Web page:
Shameeg has always been fascinated by fire engines, and it has been his dream to be a fireman when he is older.
Shameeg has always been fascinated by fire engines, and it has been his dream to be a fireman when he is older.
Cape Town - 130409 - Cape Town  Reach for a Dream Branch Manager, Heide Rowley interviewed at Canal Walk about the organization today-Esther-Photographer-Tracey Adams
Cape Town - 130409 - Cape Town Reach for a Dream Branch Manager, Heide Rowley interviewed at Canal Walk about the organization today-Esther-Photographer-Tracey Adams

Cape Town - Imagine living less than 5km from the beach, but only dreaming of a chance to go there. Or hoping for something as simple as spending a day eating takeaways with your family.

For some children, meeting their hero is all they need to take their minds off being ill.

In July, the Reach for a Dream Foundation will celebrate 25 years of inspiring children to dream, in spite of their ill health.

Heidi Rowley, the Cape Town branch manager, has been part of the foundation for 24 years, first as a volunteer, then as a full-time employee. Passionate about helping people, she has seen many dreams being fulfilled. For her the most memorable was that of a 13-year-old boy with stomach cancer who wanted to fly with the Silver Falcons based in Langebaan.

Organisers picked the boy up at home and told him they were going for a drive. At that stage he was taking morphine for his pain.

When they got to Langebaan, he realised what was happening. The air crew briefed the boy, suited him up, and they took to the skies for a 30-minute flip. “When he landed he was shaking all over. He had the most amazing, biggest smile on his face,” recalls Rowley.

The crew circled him, gave him a pair of wings and made him an honorary Falcon.

For that short while, Rowley says, the boy forgot about his illness.

The boy’s parents phoned Rowley three days later to say he had died. But at least they were able to relive the joy of that afternoon and were grateful to have had one last good day with their son, she says.

The foundation helps realise the dreams of children aged between three and 18, who have a life-threatening medical condition. Their doctors or parents refer them to the foundation, whose work is made possible through fund-raising, sponsorships and partnerships with business.

The dreams are categorised into holidays, an experience, meeting a hero and material goods.

Rowley says the foundation fulfils 20 dreams a month in the Western Cape, and 1 300 nationally each year. Each dream costs about R7 000 to fulfil, though some cost less.

Most younger children ask to meet Barney or Barbie. Another popular request is to meet cast members of the 7de Laan TV series. Rowley’s guess is that when children are ill, they spend a lot of time watching television – which is probably how they get hooked on the soaps. Diaan Lawrenson, who plays Paula, seems to be a favourite.

Depending on the season, many children ask to meet sport stars, and Springbok rugby player Bryan Habana has proved to be among the most popular sportsmen.

When it comes to the tangibles, children ask for cellphones, iPads, and laptops. But as technologically driven as life can be, Rowley says the bicycle remains a favourite.

She says when children make these kinds of requests, the foundation tries to find out more about the child, so they can add other elements to their dream day.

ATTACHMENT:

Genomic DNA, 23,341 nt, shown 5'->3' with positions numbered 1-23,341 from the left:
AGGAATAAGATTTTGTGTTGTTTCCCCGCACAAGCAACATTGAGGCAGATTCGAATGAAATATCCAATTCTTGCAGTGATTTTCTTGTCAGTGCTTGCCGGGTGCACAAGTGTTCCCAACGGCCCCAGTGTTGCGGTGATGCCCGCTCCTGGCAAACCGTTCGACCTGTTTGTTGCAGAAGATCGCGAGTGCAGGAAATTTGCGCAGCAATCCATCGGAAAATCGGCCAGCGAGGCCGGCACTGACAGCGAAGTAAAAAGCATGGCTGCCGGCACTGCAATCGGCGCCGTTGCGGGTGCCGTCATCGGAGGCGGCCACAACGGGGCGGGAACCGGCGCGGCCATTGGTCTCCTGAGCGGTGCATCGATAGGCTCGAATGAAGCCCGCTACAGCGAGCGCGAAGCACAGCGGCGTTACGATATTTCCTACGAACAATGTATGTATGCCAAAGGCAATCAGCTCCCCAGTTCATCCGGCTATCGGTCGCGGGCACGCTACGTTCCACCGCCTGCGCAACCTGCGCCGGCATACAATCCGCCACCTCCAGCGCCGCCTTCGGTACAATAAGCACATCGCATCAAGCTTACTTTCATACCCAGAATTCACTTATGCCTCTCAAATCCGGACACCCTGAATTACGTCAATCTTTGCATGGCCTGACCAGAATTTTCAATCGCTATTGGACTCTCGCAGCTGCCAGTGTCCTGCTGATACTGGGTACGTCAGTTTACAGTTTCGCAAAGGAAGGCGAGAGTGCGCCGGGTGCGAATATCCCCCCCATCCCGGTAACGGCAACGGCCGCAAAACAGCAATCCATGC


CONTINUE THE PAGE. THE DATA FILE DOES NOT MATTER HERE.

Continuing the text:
But perhaps the most heartwarming requests come from the experience category.

Rowley recalls a girl who lived in Macassar, which is less than 5km from the beach. All she wanted was to spend some time at the beach because she had not been there.

Another asked that the foundation arrange a trip for him and his family to the city centre, where they could all eat fried chicken. “It’s usually the simple things we take for granted that make all the difference to these children.”

 

A trip that set a teenager alight with joy

Shameeg has always been fascinated by fire engines, and it has been his dream to be a fireman when he is older.

“He has a real fireman’s outfit and his room is decorated in a fireman’s theme. However, nothing can cause his face to light up like the sound of the sirens of a fire truck,” says his mother, Moeneera.

But because of a number of life-threatening illnesses, his dream is unlikely to become a reality. On his 13th birthday, his family and the foundation surprised him with a boat ride from the NSRI in Gordon’s Bay, after which he was treated to a party at the Strand Fire Station.

Shameeg was able to ride in a fire truck and was allowed to spray the fire hose.

Another of his dreams was to receive “nice clothes and shoes”, so after his party, he was taken on a mini shopping spree.

“That day was so special for him, he spoke about it for weeks afterwards. He was so excited,” says Moeneera.

Some dreams are bigger than others. David, 17, who has a brain tumour, lives for soccer. His favourite team is Liverpool, and Steven Gerrard is his idol. So it was a dream of his to watch a live Liverpool match with his best friend, Jai.

In January, the teens were flown to London to watch Liverpool play Arsenal at the Emirates Stadium. It was David’s first time on an aircraft. When they arrived in London, they were taken to the five-star Hilton Hotel.

The next day the boys were wined and dined in the VIP suite at the stadium. A few days later they met the Liverpool team, and walked away with signed memorabilia. The pair also did a lot of sight-seeing, clubbing and shopping.

“I really did see my dream come true. I want other kids to know that even when things get hard, they must never give up. Jai and I will never forget this experience,” says David.

Rowley says his trip would not have happened without the right sponsors. - Cape Argus

* The boys’ surnames have been withheld.

 

* For more details or to assist the foundation, call 021 555 3013 or visit www.reachforadream.org.za